Chris Campbell took over a struggling, four-win Sherwood High School girls’ basketball team a year ago, and turned it into a competitive 10-13 squad.
After a one-season stint at the Sandy Spring school, the veteran coach is hoping to lead a similar turnaround at Quince Orchard.
Campbell was hired June 21 to coach the Cougars, a team that went 3-20 last season and graduated 86 percent of its scoring.
“With a young team, I think it’s going to be a couple year process,” Campbell said. “... I expect to have a better record this year. I expect these young kids to learn, to develop and to grow.”
Campbell replaces second-year coach Ken Buffum, who is taking on another leadership position at the school after stepping down from coaching in April, according to Quince Orchard Athletic Director George Awkard.
“We were looking for some stability,” Awkard said. “Someone who could come in and provide a real stable program and situation for our female athletes. We wanted to create the best environment for them to be as successful as possible.”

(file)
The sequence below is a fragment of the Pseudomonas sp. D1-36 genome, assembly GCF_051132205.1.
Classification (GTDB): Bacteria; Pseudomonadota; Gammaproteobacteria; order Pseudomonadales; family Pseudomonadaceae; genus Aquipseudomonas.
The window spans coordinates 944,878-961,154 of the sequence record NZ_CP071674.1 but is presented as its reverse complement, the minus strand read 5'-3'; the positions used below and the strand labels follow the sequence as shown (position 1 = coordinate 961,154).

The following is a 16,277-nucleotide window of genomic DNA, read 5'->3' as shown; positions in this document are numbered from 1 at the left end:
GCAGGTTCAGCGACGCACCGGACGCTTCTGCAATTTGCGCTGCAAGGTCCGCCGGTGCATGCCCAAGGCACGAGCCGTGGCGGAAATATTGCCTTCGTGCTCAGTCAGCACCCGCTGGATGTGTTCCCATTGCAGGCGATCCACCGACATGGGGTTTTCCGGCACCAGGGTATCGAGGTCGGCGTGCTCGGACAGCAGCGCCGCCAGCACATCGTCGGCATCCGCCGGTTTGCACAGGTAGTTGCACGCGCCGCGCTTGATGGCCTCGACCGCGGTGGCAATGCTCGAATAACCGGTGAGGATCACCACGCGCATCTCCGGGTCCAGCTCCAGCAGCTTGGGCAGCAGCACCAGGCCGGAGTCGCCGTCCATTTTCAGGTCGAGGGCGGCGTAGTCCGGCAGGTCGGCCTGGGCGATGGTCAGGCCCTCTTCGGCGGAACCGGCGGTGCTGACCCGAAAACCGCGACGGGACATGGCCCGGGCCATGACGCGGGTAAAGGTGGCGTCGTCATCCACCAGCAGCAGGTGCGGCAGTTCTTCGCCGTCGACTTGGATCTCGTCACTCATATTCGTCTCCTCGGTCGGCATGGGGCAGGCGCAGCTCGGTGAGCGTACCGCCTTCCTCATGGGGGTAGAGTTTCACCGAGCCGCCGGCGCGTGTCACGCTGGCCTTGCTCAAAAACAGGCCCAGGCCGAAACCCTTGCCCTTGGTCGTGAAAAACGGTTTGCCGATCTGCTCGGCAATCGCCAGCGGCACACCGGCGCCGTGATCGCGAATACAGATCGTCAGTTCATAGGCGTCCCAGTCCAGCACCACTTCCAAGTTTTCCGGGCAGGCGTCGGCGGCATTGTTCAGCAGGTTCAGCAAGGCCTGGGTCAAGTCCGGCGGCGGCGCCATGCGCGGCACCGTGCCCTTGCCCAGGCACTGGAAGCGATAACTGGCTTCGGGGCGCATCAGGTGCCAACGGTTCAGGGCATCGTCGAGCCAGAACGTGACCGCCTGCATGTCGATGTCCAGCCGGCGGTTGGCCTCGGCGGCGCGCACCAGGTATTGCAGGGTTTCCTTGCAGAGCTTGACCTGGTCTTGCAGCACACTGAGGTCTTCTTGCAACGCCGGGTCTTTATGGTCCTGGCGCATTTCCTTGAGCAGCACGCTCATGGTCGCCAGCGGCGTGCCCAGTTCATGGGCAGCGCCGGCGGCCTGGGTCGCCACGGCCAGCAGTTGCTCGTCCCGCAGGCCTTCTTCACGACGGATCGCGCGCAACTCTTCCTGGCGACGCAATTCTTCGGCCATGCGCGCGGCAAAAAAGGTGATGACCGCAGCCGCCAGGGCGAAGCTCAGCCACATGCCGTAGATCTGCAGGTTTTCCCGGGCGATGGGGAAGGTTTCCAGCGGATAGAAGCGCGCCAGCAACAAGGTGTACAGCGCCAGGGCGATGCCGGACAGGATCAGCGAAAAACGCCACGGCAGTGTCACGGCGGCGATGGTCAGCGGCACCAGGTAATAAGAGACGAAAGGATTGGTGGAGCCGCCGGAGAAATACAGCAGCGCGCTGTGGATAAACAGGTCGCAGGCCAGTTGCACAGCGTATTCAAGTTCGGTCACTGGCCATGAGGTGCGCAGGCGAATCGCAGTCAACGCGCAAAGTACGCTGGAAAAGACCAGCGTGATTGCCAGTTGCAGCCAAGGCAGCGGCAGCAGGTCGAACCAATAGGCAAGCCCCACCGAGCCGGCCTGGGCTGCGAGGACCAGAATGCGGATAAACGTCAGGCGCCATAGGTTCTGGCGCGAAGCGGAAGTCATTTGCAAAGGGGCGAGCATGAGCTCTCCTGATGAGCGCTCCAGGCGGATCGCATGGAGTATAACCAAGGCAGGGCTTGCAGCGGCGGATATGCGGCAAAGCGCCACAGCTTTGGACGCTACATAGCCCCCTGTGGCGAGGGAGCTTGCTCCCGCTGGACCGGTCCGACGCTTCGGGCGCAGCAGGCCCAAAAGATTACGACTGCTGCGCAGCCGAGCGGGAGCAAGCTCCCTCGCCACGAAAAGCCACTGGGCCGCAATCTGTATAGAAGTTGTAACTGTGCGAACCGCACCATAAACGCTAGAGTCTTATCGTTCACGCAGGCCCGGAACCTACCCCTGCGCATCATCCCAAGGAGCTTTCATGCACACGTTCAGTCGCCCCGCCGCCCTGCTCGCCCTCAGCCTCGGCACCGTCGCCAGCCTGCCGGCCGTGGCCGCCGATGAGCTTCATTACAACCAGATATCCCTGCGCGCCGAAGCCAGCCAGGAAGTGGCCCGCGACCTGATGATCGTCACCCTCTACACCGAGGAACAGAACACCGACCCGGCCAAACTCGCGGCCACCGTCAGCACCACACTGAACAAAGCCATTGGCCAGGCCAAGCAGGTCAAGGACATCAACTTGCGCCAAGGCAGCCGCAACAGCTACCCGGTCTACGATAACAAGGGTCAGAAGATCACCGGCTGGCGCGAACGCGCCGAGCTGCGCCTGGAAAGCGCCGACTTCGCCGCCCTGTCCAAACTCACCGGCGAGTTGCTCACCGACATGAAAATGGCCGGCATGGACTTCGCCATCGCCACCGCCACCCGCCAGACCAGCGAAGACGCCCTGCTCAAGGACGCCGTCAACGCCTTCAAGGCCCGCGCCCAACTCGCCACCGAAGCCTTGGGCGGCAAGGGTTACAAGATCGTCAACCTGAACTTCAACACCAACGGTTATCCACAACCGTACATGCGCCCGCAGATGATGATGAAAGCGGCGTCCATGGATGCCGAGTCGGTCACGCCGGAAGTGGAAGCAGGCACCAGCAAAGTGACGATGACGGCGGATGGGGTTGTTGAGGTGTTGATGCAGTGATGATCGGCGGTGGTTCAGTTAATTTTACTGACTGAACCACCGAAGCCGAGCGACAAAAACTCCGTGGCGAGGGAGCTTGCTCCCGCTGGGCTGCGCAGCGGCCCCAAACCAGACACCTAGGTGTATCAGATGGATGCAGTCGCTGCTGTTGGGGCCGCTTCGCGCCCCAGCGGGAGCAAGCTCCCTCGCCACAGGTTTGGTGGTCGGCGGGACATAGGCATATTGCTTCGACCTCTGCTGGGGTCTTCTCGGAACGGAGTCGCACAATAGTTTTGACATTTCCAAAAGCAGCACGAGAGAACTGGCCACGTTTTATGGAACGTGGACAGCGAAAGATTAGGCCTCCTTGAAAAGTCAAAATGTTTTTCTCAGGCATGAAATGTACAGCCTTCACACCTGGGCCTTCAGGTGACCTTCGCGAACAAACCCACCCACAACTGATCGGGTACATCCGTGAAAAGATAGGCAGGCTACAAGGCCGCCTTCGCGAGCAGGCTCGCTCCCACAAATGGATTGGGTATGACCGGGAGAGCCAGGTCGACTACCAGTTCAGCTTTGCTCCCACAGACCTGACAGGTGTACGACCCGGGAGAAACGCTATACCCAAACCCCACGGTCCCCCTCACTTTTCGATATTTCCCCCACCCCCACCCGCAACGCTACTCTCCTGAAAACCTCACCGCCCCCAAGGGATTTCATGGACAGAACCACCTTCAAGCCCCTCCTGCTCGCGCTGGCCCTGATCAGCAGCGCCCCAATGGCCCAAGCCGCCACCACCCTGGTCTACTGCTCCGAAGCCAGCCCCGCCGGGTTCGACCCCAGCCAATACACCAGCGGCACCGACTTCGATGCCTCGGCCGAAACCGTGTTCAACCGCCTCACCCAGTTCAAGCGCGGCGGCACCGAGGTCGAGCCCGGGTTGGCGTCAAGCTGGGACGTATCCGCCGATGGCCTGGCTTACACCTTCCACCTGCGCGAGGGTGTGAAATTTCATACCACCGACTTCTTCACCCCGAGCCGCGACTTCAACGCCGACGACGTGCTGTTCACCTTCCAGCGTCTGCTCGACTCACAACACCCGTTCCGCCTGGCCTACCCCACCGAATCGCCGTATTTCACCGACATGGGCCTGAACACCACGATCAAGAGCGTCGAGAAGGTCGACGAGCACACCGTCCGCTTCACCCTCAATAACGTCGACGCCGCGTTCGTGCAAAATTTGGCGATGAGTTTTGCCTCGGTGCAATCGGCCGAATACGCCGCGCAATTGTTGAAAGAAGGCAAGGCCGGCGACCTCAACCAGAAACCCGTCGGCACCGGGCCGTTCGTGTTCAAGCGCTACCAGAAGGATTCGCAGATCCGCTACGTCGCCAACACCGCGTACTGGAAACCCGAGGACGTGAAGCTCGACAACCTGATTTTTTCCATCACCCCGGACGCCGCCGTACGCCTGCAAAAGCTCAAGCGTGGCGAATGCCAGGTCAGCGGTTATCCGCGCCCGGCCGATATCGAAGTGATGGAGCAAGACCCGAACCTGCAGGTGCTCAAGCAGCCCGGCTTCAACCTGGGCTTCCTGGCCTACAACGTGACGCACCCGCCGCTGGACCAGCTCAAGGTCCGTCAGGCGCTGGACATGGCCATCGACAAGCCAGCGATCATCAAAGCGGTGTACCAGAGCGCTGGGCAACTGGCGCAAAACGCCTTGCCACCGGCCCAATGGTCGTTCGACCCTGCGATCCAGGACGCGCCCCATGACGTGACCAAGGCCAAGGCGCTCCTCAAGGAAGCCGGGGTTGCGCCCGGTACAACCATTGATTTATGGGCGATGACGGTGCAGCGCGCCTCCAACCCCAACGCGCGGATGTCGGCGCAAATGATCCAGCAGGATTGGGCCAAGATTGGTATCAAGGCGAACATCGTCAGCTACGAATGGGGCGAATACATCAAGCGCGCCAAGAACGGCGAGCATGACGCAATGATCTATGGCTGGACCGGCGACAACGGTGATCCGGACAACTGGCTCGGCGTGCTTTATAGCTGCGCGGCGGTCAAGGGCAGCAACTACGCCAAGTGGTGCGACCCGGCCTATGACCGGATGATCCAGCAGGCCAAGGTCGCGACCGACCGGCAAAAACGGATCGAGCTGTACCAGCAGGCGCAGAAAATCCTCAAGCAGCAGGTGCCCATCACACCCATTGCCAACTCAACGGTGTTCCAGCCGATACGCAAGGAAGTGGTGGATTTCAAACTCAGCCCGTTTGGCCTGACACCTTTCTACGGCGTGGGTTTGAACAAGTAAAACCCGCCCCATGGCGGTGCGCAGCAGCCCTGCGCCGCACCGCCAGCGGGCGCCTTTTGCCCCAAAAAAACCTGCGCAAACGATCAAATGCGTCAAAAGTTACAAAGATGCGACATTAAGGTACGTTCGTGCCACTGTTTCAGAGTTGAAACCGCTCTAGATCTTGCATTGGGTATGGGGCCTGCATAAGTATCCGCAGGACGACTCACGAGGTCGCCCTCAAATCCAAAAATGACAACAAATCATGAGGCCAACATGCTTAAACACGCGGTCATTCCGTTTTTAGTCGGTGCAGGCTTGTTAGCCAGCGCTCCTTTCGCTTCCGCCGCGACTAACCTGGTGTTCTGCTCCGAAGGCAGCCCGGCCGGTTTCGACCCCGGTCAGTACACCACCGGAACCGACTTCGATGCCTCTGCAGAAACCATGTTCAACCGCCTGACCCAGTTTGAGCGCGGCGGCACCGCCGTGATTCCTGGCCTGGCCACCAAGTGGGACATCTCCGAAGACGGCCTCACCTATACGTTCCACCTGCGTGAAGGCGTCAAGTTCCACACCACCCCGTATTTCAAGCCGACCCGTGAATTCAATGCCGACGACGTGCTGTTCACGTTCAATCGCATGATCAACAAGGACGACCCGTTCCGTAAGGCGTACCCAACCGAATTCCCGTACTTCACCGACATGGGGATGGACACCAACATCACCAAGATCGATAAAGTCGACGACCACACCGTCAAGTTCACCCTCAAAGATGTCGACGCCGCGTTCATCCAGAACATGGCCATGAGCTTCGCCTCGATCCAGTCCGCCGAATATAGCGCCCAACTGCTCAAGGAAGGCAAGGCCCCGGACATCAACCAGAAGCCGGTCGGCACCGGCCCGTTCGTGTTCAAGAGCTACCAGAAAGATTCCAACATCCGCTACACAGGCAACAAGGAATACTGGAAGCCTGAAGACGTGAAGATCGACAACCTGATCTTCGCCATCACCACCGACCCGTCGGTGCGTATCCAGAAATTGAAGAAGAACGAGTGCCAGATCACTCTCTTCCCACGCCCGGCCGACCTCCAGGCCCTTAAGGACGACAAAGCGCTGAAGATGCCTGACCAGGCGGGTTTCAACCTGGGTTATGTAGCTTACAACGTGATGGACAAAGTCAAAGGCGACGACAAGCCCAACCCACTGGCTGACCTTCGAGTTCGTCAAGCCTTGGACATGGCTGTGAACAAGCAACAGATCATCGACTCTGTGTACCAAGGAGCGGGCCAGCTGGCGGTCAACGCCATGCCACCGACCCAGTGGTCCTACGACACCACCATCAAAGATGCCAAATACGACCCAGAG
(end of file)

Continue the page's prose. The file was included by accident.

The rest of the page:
Campbell said he took the position in part because of Quince Orchard’s proximity to his Gaithersburg residence. At Sherwood, he would take two trips back and forth, adding up to about two hours of driving.
“It was a very difficult decision,” Campbell said. “The Sherwood kids, and the families and the administration were terrific. That made it very difficult. I don’t like leaving after one year.”
Campbell has coached high school and college basketball for 16 years. Before Sherwood, he was the director of operations for the University of Maryland’s women’s basketball program. From 2008-10, he was an assistant at Delaware. Campbell, a Winston Churchill graduate (Class of 1992), has also coached in Montgomery County, working as an assistant for the Bulldogs girls’ team. Campbell helped his alma mater win back-to-back state championships from 2002-03.
“What I’m really focused on right now, and for the fall, and even the start of tryouts, is taking kids that are used to running a lot of play calls, and getting them to play basketball,” Campbell said. “Getting them to go up and down the floor without needing a coach. It’s going to be a process.”
— Eric Goldwein
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